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Review of Along The Razor’s Edge by Rob J. Hayes

I discovered Along The Razor’s Edge by chance on Twitter. The cover caught my eye—in fact, more than that, the cover blew me away. I don’t normally comment on the exterior aesthetic qualities of a book in my review, but I have to say: it’s one of the most beautifully designed books I’ve ever seen! The artwork is phenomenal, the choice of font and colour, the way the wraparound flows. Truly a work of splendour. I ordered the hardback, and it sits as a prized artefact on my shelf.

But Along The Razor’s Edge is not simply beautiful on the outside, but within as well. It takes a lot to impress me in the genre I love so well—Fantasy. It’s a sad truism that we often most criticise the things we truly adore, and Fantasy sadly has a tendency to slip into the province of clichés and tropes regurgitated a thousand times. I’m all for the reinvention of archetypes, but each iteration has to become living, has to speak in a new voice.

This is what Rob J. Hayes has achieved. His heroine, Eskara, is like many wronged women of fantasy’s annals, but also unique. Right away, her voice (the novel is written in first person from the perspective of an older, wiser Eskara) captures the attention and imagination. I was enthralled by her energy, fury, passion, and by the juxtaposition of her current self, with all its hard-earned wisdom, looking back on the events and feelings of her youth with a mixture of tenderness, disgust, embarrassment, anger, and even a little humour. Fantasy novels are not easy to write in first person because one has to unveil an entire universe as well as a deep and believable psychological interior. However, Rob J. Hayes manages to achieve both, a quite stunning feat.

Eskara’s voice is direct, and through this directness Rob J. Hayes manages to deploy aphoristic wisdoms that elevate the text beyond simple narrative to something more poetic. Here are some examples:

Anyone could have done his job, but those of little consequence often mistake convenience for importance.”

Fortunes change so quickly with the fall of empires.”

History is often just another word for mystery.”

These insights entertain and challenge us as we follow Eskara’s path.

We begin in the depths of the Pit, a prison into which Eskara has been thrown for fighting on the wrong side of a war. Once a great Sourcerer (and note, that spelling is significant, as you will discover later on in the book), now, she has been robbed of her powers. This is rags to riches one-o-one and its remarkable how quickly we become invested in Eskara’s journey. The Pit is like many hellish prisons from literature: the “scabs” are forced into gruelling manual labour and psychologically and physically tortured by their foremen, who are also prisoners themselves. However, what intrigues is that the Pit is also full of mysteries that the author slowly unveils throughout the story. Rob J. Hayes never bombards us with too much information, but rather allows us to gradually sense how colossal his world is outside the bounds of the Pit.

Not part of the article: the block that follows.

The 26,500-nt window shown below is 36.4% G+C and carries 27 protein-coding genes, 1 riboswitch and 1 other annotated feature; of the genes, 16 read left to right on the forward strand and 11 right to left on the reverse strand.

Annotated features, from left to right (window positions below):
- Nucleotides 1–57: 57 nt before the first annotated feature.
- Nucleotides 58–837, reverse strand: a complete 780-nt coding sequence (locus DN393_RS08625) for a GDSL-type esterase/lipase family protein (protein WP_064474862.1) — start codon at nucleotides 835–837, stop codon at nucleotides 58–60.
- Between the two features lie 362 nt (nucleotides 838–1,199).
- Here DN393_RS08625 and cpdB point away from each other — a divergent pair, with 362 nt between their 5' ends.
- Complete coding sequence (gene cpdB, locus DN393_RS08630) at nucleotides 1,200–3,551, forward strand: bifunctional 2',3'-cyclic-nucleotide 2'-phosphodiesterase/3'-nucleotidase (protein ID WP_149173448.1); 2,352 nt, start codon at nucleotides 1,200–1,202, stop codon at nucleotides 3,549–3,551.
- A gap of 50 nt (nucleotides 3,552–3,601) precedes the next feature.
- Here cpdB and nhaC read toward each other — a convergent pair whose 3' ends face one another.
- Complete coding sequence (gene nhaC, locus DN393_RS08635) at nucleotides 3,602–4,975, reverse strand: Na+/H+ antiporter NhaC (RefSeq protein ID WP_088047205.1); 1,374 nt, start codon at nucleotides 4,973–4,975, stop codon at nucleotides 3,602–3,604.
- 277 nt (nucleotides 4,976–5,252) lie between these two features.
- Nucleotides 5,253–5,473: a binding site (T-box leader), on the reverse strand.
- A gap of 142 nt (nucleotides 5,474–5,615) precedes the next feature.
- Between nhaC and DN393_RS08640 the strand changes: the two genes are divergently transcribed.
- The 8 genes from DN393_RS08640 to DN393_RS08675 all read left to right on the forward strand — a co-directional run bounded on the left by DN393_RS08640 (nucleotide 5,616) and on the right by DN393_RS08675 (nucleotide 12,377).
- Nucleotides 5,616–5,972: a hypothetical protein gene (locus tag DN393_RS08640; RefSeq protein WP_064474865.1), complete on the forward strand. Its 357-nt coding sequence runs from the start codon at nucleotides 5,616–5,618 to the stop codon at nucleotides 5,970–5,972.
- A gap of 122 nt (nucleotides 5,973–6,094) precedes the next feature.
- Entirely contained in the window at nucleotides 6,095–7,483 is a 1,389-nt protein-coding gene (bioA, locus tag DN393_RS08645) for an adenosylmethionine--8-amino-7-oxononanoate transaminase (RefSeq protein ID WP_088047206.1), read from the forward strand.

I would describe this novel as Ross Jeffery’s Tome meets The Sovereign Stone trilogy by Margaret Weiss and Tracey Hickman. I think the former comparison is particularly apt not just because of the harrowing depiction of prison life (although I should caveat this by assuring sensitive readers Hayes does not quite go so far as Jeffery into the depths of human sadism), but also a study of characters. Eskara, of course, is our main character as well as our narrator, but through her eyes we also observe a host of intriguing personas, some of whom we love, some we hate, and some whom we feel a mixture of both for. Though many of these characters—having earned their place in the Pit—are less than savoury or respectable we find them compelling and invest in their stories.

Though the opening of the book is strong, I would say that the second half of the book is where things really kick off, where the characters start to fully establish themselves, and where the momentum of the story becomes a no-stops crazy train. I know other reviewers have expressed a different view. I personally enjoy more slow and involved stories, though there were one or two moments where I felt the narrative thrust did lose momentum for the sake of filling us in on backstory. This is because Eskara does not relate her story from a single point in time, but also flashes back to her childhood and the early experiences that influence her character. Whenever a story alternates between multiple timelines, it’s natural that the pace slows and a reader instead looks for how these lines are all going to intersect. And intersect they do with stunning force at the novel’s denouement. There is real emotional weight in the final moments of this book, where we sense the utter calamity of what has to be lost in order to find freedom.

There are many wonderful surprises in Along The Razor’s Edge: characters acting in unanticipated ways, backstory revelations that reshape what we think about someone, and mysteries unveiled—story directions we simply didn’t expect the book to go in. There is one twist in particular that chilled and thrilled me and has me wondering where the author will take this in subsequent books.

I should conclude, therefore, by saying my only irritation is that I am now compelled to buy the next entry in the series! But in truth, it’s a pleasure to discover a new and brilliant Fantasy writer. I could spend a hell of a lot of time with these characters and in this world, and that’s really what great Fantasy is all about.

You can buy the book here:

Amazon UK

Amazon US

Amazon CA